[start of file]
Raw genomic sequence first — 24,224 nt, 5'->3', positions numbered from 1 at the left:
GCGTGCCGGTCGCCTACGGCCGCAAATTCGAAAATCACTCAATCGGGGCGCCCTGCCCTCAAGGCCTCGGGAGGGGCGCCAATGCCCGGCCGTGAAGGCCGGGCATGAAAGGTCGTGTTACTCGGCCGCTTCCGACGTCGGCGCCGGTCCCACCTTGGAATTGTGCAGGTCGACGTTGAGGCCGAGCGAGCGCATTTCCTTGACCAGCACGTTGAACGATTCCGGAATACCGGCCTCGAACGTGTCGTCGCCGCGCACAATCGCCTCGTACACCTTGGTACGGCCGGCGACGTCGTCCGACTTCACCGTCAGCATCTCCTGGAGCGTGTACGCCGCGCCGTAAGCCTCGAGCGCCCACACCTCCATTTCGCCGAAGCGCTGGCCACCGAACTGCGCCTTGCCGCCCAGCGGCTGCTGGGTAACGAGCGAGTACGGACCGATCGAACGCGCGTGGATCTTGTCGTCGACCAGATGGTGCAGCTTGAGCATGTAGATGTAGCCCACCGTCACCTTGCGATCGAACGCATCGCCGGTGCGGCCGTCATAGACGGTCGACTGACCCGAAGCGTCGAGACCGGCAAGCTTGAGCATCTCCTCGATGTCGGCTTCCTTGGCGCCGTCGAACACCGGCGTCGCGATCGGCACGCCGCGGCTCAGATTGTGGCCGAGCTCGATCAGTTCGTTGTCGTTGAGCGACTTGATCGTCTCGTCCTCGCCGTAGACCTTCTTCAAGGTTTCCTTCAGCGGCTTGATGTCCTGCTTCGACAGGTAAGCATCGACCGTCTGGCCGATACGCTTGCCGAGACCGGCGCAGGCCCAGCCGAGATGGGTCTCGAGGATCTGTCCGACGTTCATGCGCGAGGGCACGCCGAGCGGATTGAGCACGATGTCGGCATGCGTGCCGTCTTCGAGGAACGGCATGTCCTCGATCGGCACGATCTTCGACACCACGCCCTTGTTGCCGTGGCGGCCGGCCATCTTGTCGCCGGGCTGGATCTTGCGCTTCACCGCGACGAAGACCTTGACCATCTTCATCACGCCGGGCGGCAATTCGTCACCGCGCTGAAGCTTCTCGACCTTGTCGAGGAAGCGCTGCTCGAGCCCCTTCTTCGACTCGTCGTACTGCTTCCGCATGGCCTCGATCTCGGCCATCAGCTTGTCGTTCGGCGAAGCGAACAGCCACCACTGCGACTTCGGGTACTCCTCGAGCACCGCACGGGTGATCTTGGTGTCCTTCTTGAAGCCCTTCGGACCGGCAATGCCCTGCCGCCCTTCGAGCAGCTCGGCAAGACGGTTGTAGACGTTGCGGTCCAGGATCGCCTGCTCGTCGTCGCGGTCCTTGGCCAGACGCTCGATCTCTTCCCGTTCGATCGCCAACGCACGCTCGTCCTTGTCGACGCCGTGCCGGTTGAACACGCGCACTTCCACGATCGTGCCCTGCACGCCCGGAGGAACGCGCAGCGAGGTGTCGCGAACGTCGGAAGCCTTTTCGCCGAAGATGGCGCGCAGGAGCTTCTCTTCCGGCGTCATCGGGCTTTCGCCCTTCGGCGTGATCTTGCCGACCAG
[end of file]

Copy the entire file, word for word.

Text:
Raw genomic sequence first — 24,224 nt, 5'->3', positions numbered from 1 at the left:
GCGTGCCGGTCGCCTACGGCCGCAAATTCGAAAATCACTCAATCGGGGCGCCCTGCCCTCAAGGCCTCGGGAGGGGCGCCAATGCCCGGCCGTGAAGGCCGGGCATGAAAGGTCGTGTTACTCGGCCGCTTCCGACGTCGGCGCCGGTCCCACCTTGGAATTGTGCAGGTCGACGTTGAGGCCGAGCGAGCGCATTTCCTTGACCAGCACGTTGAACGATTCCGGAATACCGGCCTCGAACGTGTCGTCGCCGCGCACAATCGCCTCGTACACCTTGGTACGGCCGGCGACGTCGTCCGACTTCACCGTCAGCATCTCCTGGAGCGTGTACGCCGCGCCGTAAGCCTCGAGCGCCCACACCTCCATTTCGCCGAAGCGCTGGCCACCGAACTGCGCCTTGCCGCCCAGCGGCTGCTGGGTAACGAGCGAGTACGGACCGATCGAACGCGCGTGGATCTTGTCGTCGACCAGATGGTGCAGCTTGAGCATGTAGATGTAGCCCACCGTCACCTTGCGATCGAACGCATCGCCGGTGCGGCCGTCATAGACGGTCGACTGACCCGAAGCGTCGAGACCGGCAAGCTTGAGCATCTCCTCGATGTCGGCTTCCTTGGCGCCGTCGAACACCGGCGTCGCGATCGGCACGCCGCGGCTCAGATTGTGGCCGAGCTCGATCAGTTCGTTGTCGTTGAGCGACTTGATCGTCTCGTCCTCGCCGTAGACCTTCTTCAAGGTTTCCTTCAGCGGCTTGATGTCCTGCTTCGACAGGTAAGCATCGACCGTCTGGCCGATACGCTTGCCGAGACCGGCGCAGGCCCAGCCGAGATGGGTCTCGAGGATCTGTCCGACGTTCATGCGCGAGGGCACGCCGAGCGGATTGAGCACGATGTCGGCATGCGTGCCGTCTTCGAGGAACGGCATGTCCTCGATCGGCACGATCTTCGACACCACGCCCTTGTTGCCGTGGCGGCCGGCCATCTTGTCGCCGGGCTGGATCTTGCGCTTCACCGCGACGAAGACCTTGACCATCTTCATCACGCCGGGCGGCAATTCGTCACCGCGCTGAAGCTTCTCGACCTTGTCGAGGAAGCGCTGCTCGAGCCCCTTCTTCGACTCGTCGTACTGCTTCCGCATGGCCTCGATCTCGGCCATCAGCTTGTCGTTCGGCGAAGCGAACAGCCACCACTGCGACTTCGGGTACTCCTCGAGCACCGCACGGGTGATCTTGGTGTCCTTCTTGAAGCCCTTCGGACCGGCAATGCCCTGCCGCCCTTCGAGCAGCTCGGCAAGACGGTTGTAGACGTTGCGGTCCAGGATCGCCTGCTCGTCGTCGCGGTCCTTGGCCAGACGCTCGATCTCTTCCCGTTCGATCGCCAACGCACGCTCGTCCTTGTCGACGCCGTGCCGGTTGAACACGCGCACTTCCACGATCGTGCCCTGCACGCCCGGAGGAACGCGCAGCGAGGTGTCGCGAACGTCGGAAGCCTTTTCGCCGAAGATGGCGCGCAGGAGCTTCTCTTCCGGCGTCATCGGGCTTTCGCCCTTCGGCGTGATCTTGCCGACCAG